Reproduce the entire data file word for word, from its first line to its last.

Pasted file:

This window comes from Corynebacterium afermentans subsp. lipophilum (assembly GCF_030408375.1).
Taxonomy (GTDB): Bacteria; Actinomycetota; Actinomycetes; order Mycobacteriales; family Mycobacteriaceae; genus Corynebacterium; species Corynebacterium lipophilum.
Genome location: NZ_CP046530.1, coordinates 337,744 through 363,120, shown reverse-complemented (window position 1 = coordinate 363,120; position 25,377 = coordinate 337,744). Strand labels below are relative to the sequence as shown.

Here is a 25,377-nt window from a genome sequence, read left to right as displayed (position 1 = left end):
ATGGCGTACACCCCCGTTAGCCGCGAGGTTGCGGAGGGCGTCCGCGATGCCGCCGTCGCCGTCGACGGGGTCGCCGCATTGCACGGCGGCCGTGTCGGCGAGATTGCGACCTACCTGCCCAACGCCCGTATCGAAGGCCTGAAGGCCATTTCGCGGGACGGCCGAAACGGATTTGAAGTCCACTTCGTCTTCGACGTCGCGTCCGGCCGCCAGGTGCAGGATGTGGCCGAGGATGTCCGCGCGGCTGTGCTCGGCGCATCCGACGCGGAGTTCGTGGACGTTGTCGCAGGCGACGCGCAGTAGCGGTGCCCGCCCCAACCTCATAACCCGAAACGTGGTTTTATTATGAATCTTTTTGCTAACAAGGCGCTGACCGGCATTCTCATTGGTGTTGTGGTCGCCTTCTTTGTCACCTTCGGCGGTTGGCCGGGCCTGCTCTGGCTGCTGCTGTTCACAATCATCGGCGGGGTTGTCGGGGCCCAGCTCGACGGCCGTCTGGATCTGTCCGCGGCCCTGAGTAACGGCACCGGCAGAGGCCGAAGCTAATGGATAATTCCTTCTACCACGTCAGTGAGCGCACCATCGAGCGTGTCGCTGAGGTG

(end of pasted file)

This window comes from Corynebacterium afermentans subsp. lipophilum (assembly GCF_030408375.1).
Taxonomy (GTDB): Bacteria; Actinomycetota; Actinomycetes; order Mycobacteriales; family Mycobacteriaceae; genus Corynebacterium; species Corynebacterium lipophilum.
Genome location: NZ_CP046530.1, coordinates 337,744 through 363,120, shown reverse-complemented (window position 1 = coordinate 363,120; position 25,377 = coordinate 337,744). Strand labels below are relative to the sequence as shown.

Here is a 25,377-nt window from a genome sequence, read left to right as displayed (position 1 = left end):
ATGGCGTACACCCCCGTTAGCCGCGAGGTTGCGGAGGGCGTCCGCGATGCCGCCGTCGCCGTCGACGGGGTCGCCGCATTGCACGGCGGCCGTGTCGGCGAGATTGCGACCTACCTGCCCAACGCCCGTATCGAAGGCCTGAAGGCCATTTCGCGGGACGGCCGAAACGGATTTGAAGTCCACTTCGTCTTCGACGTCGCGTCCGGCCGCCAGGTGCAGGATGTGGCCGAGGATGTCCGCGCGGCTGTGCTCGGCGCATCCGACGCGGAGTTCGTGGACGTTGTCGCAGGCGACGCGCAGTAGCGGTGCCCGCCCCAACCTCATAACCCGAAACGTGGTTTTATTATGAATCTTTTTGCTAACAAGGCGCTGACCGGCATTCTCATTGGTGTTGTGGTCGCCTTCTTTGTCACCTTCGGCGGTTGGCCGGGCCTGCTCTGGCTGCTGCTGTTCACAATCATCGGCGGGGTTGTCGGGGCCCAGCTCGACGGCCGTCTGGATCTGTCCGCGGCCCTGAGTAACGGCACCGGCAGAGGCCGAAGCTAATGGATAATTCCTTCTACCACGTCAGTGAGCGCACCATCGAGCGTGTCGCTGAGGTG